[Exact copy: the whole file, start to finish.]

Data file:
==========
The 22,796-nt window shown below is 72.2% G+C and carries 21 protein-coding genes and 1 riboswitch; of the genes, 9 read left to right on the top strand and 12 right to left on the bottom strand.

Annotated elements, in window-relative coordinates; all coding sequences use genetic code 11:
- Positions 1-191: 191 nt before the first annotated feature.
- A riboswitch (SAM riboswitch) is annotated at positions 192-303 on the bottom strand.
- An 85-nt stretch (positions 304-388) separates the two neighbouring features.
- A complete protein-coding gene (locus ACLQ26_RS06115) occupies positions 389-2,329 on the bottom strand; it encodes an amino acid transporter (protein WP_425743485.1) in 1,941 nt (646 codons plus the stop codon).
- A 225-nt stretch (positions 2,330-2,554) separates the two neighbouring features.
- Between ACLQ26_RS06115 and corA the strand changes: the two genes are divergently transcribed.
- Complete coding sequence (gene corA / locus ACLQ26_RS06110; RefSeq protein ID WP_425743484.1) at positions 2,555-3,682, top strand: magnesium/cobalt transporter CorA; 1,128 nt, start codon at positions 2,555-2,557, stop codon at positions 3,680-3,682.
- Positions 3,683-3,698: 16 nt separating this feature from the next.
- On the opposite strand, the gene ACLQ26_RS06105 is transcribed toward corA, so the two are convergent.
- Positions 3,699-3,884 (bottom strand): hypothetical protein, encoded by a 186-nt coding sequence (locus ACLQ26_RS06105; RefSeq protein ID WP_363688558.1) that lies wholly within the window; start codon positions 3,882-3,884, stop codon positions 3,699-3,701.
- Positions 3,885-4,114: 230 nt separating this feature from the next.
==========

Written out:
The 22,796-nt window shown below is 72.2% G+C and carries 21 protein-coding genes and 1 riboswitch; of the genes, 9 read left to right on the top strand and 12 right to left on the bottom strand.

Annotated elements, in window-relative coordinates; all coding sequences use genetic code 11:
- Positions 1-191: 191 nt before the first annotated feature.
- A riboswitch (SAM riboswitch) is annotated at positions 192-303 on the bottom strand.
- An 85-nt stretch (positions 304-388) separates the two neighbouring features.
- A complete protein-coding gene (locus ACLQ26_RS06115) occupies positions 389-2,329 on the bottom strand; it encodes an amino acid transporter (protein WP_425743485.1) in 1,941 nt (646 codons plus the stop codon).
- A 225-nt stretch (positions 2,330-2,554) separates the two neighbouring features.
- Between ACLQ26_RS06115 and corA the strand changes: the two genes are divergently transcribed.
- Complete coding sequence (gene corA / locus ACLQ26_RS06110; RefSeq protein ID WP_425743484.1) at positions 2,555-3,682, top strand: magnesium/cobalt transporter CorA; 1,128 nt, start codon at positions 2,555-2,557, stop codon at positions 3,680-3,682.
- Positions 3,683-3,698: 16 nt separating this feature from the next.
- On the opposite strand, the gene ACLQ26_RS06105 is transcribed toward corA, so the two are convergent.
- Positions 3,699-3,884 (bottom strand): hypothetical protein, encoded by a 186-nt coding sequence (locus ACLQ26_RS06105; RefSeq protein ID WP_363688558.1) that lies wholly within the window; start codon positions 3,882-3,884, stop codon positions 3,699-3,701.
- Positions 3,885-4,114: 230 nt separating this feature from the next.